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Re: Re: generating submultisets with repeated elements
monochrome wrote:
> There is one thing that I glossed over here. This solution works only
> on the indices of the sets. This will go horribly wrong if you use it
> with general sets like {"cat","dog",...,"hamster"}. Worse yet, if you
> used this with sets of numbers, the method would calculate, but return
> garbage. Here's why...
>
> There is an algorithm to generate all subsets of a set that goes as
> follows:
> 1. List the elements
> 2. Over the first k elements, draw an arrow pointing right
> 3a. Capture the elements with arrows as a subset
> 3b. Move the rightmost free arrow to the right (an arrow is free if
> points to an empty space)
> 3c. If, after moving the arrow, it isn't free, reverse its direction
> 3d. Working to the right, move all free arrows that lie to the right
> of the arrow you just moved until they are no longer free and reverse
> them. (Note that they will all be pointing left when you start this
> step, and all point right at the end.)
> Repeat 3 until there are no free arrows.
>
> The difference between sets and multisets lies in steps 3b and 3d. To
> get multisets you allow arrows to lie over the same element, either at
> the end of the list or at the element that moves in step 3b.
>
> The method I proposed uses the index positions of the k arrows and the
> function accounts for the differences noted above. So while KSubsets
> will work on general sets, my solution requires that you work with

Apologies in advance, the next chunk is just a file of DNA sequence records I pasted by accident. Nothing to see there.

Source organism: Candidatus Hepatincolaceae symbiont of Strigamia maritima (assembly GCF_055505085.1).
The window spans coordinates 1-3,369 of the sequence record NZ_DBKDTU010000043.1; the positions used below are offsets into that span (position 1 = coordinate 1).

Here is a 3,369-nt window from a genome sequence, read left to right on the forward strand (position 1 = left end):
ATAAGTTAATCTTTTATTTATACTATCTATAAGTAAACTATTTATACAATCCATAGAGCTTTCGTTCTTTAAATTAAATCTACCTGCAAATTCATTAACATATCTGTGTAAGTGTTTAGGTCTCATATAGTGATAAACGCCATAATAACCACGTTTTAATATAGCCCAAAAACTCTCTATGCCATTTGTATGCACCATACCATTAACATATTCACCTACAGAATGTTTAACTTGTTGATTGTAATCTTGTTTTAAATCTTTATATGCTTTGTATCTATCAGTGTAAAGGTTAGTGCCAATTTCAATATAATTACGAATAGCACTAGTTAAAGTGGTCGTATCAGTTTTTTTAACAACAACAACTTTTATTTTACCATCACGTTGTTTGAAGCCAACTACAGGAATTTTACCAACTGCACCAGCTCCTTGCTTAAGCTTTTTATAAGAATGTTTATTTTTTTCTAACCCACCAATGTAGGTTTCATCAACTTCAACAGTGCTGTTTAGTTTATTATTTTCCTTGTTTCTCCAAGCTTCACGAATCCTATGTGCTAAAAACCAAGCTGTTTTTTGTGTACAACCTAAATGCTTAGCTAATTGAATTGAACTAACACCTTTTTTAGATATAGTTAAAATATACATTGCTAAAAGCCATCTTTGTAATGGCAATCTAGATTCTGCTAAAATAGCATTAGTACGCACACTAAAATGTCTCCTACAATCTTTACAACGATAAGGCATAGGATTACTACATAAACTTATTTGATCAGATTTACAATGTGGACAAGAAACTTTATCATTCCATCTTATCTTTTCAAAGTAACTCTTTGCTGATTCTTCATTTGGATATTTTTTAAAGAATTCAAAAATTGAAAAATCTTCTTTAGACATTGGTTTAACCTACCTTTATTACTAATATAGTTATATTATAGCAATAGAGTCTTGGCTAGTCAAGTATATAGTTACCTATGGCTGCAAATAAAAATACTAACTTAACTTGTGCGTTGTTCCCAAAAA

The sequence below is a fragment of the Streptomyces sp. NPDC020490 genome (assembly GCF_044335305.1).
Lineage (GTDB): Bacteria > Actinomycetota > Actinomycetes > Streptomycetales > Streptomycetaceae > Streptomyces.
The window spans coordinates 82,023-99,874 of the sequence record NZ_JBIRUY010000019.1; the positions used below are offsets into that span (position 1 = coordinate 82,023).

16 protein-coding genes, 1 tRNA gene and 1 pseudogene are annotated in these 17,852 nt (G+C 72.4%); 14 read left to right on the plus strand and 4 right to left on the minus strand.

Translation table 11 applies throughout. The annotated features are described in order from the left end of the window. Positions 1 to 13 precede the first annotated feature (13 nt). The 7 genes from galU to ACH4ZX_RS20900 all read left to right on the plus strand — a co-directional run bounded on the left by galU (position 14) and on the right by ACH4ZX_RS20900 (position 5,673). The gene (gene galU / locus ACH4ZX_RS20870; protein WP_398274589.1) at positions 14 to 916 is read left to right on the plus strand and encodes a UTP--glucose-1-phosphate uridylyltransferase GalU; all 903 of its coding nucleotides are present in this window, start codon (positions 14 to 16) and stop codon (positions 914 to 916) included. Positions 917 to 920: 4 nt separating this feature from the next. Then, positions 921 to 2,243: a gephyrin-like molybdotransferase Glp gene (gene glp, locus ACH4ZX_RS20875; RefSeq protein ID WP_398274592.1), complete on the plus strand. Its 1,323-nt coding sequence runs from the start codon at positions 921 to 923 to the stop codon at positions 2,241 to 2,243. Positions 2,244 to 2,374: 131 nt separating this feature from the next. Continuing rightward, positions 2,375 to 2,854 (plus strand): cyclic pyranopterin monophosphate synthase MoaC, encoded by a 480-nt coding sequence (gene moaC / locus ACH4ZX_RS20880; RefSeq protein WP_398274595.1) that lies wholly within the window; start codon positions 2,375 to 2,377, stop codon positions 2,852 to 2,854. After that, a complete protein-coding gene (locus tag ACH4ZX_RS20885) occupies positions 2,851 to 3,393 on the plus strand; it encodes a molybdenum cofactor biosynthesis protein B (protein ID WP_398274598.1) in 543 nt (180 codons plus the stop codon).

> indices. You could modify the solution to use set elements and use the
> Position[] function to recover the index, or use the solution as is
> and do a substitution at the end.
>
> This may have been obvious to everyone, but I felt I should have
> stated it more clearly. Also, the algorithm is what I can remember
> from an excerpt from a book by Brualdi. I haven't seen it for fifteen
> years and had to recreate it from what I could remember. If there is a
> mistake in my explanation, it's mine not Brualdi's. I had actually
> stumbled on the function first, then had to recreate this algorithm to
> figure out why it worked.
>
> Bayard
>
>
> On Oct 8, 4:57 am, David Bevan <david.be... at pb.com> wrote:
>> That's an interesting bijection I wasn't aware of. Thanks.
>>
>> David %^>
>>
>>
>>
>>> -----Original Message-----
>>> From: monochrome [mailto:bayard.w... at gmail.com]
>>> Sent: 7 October 2009 12:02
>>> To: mathgr... at smc.vnet.net
>>> Subject: Re: generating submultisets with repeated elements
>>> I did a little research and found out that there are Choose(n+k-1, k)
>>> multisets of size k from a set of size n. This made me think that
>>> there should be a mapping from the k-subsets of n+k-1 to the k-
>>> multisets of n. A few quick examples led me to the following function:
>>> f[set_] := Table[set[[i]] - (i - 1), {i, Length[set]}]
>>> This allows the following construction using the KSubsets function
>>> from Combinatorica: